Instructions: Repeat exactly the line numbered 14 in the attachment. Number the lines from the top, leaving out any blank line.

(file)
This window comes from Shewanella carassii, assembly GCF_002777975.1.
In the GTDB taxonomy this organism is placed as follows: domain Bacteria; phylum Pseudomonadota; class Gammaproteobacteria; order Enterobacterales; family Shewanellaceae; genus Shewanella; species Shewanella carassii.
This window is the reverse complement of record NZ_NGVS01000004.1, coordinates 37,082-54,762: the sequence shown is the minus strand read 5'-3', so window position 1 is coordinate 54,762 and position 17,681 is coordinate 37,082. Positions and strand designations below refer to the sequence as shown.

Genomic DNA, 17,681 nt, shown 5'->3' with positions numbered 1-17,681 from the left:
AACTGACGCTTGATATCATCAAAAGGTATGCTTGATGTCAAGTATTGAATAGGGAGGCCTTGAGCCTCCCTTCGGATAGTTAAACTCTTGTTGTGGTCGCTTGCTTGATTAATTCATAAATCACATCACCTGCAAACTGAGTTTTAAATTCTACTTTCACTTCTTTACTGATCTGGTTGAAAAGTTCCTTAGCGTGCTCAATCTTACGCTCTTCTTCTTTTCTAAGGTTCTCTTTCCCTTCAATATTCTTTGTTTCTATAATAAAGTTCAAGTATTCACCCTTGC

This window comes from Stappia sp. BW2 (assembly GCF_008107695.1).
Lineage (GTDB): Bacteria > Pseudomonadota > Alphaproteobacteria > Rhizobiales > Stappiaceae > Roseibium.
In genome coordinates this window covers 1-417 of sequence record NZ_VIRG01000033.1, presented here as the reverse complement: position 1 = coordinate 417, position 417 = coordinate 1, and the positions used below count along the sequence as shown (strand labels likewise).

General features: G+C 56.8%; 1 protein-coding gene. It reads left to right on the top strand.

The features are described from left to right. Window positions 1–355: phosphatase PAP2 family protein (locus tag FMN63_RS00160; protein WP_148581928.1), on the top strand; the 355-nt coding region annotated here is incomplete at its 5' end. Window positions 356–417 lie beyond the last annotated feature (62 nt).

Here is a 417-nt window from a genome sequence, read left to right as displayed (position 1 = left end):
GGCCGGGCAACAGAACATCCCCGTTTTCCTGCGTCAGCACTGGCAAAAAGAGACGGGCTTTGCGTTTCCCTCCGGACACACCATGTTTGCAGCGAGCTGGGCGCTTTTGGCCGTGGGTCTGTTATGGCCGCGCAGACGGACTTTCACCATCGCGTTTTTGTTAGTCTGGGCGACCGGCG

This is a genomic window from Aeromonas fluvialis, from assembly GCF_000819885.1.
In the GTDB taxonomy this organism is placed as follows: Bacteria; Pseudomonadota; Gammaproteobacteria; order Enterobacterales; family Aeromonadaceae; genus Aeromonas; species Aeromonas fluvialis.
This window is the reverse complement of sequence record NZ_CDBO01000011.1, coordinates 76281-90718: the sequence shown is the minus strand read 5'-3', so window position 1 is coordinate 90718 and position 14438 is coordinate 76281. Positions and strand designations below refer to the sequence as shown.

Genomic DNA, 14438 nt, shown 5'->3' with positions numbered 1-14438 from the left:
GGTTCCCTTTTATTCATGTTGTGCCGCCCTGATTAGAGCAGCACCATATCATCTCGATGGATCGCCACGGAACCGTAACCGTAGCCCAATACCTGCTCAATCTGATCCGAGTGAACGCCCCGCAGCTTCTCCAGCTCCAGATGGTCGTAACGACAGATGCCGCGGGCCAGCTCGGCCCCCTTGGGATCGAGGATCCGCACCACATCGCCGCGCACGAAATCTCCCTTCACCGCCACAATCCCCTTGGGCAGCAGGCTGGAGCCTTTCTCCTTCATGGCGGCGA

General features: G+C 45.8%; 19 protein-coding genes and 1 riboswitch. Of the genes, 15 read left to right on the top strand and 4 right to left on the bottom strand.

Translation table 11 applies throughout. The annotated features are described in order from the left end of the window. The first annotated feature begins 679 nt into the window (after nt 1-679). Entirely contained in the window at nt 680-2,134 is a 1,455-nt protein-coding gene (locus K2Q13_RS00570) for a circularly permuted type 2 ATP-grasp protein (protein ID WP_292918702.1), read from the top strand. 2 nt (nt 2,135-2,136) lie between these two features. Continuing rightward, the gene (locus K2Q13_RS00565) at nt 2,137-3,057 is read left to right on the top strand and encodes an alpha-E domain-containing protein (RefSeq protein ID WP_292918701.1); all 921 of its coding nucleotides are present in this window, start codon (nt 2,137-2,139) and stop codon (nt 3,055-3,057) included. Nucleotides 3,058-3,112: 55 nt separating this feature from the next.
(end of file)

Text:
In the GTDB taxonomy this organism is placed as follows: Bacteria; Pseudomonadota; Gammaproteobacteria; order Enterobacterales; family Aeromonadaceae; genus Aeromonas; species Aeromonas fluvialis.